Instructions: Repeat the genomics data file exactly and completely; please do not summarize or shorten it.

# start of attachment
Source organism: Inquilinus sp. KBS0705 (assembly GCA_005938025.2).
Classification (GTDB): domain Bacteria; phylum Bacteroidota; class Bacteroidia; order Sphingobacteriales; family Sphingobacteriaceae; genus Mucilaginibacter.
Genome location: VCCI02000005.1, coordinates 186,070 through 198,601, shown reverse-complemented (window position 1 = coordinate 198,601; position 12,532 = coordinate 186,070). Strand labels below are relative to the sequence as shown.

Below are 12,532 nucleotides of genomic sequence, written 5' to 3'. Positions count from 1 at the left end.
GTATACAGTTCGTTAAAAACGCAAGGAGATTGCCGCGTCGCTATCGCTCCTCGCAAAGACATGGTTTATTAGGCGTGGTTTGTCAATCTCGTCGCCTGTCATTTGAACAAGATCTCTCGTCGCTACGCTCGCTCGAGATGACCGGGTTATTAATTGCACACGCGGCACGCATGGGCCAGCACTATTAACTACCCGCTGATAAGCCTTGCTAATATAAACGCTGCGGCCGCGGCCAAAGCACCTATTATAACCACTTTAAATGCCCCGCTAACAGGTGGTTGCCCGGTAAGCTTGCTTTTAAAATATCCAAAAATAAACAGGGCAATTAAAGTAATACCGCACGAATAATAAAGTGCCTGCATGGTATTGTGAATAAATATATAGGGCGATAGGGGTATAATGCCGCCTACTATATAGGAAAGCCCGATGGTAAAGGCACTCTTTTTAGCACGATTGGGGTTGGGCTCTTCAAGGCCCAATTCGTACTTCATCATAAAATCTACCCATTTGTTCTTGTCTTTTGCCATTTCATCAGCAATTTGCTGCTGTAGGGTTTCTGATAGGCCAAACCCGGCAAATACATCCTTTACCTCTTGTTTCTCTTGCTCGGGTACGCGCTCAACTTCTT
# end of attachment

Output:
Source organism: Inquilinus sp. KBS0705 (assembly GCA_005938025.2).
Classification (GTDB): domain Bacteria; phylum Bacteroidota; class Bacteroidia; order Sphingobacteriales; family Sphingobacteriaceae; genus Mucilaginibacter.
Genome location: VCCI02000005.1, coordinates 186,070 through 198,601, shown reverse-complemented (window position 1 = coordinate 198,601; position 12,532 = coordinate 186,070). Strand labels below are relative to the sequence as shown.

Below are 12,532 nucleotides of genomic sequence, written 5' to 3'. Positions count from 1 at the left end.
GTATACAGTTCGTTAAAAACGCAAGGAGATTGCCGCGTCGCTATCGCTCCTCGCAAAGACATGGTTTATTAGGCGTGGTTTGTCAATCTCGTCGCCTGTCATTTGAACAAGATCTCTCGTCGCTACGCTCGCTCGAGATGACCGGGTTATTAATTGCACACGCGGCACGCATGGGCCAGCACTATTAACTACCCGCTGATAAGCCTTGCTAATATAAACGCTGCGGCCGCGGCCAAAGCACCTATTATAACCACTTTAAATGCCCCGCTAACAGGTGGTTGCCCGGTAAGCTTGCTTTTAAAATATCCAAAAATAAACAGGGCAATTAAAGTAATACCGCACGAATAATAAAGTGCCTGCATGGTATTGTGAATAAATATATAGGGCGATAGGGGTATAATGCCGCCTACTATATAGGAAAGCCCGATGGTAAAGGCACTCTTTTTAGCACGATTGGGGTTGGGCTCTTCAAGGCCCAATTCGTACTTCATCATAAAATCTACCCATTTGTTCTTGTCTTTTGCCATTTCATCAGCAATTTGCTGCTGTAGGGTTTCTGATAGGCCAAACCCGGCAAATACATCCTTTACCTCTTGTTTCTCTTGCTCGGGTACGCGCTCAACTTCTT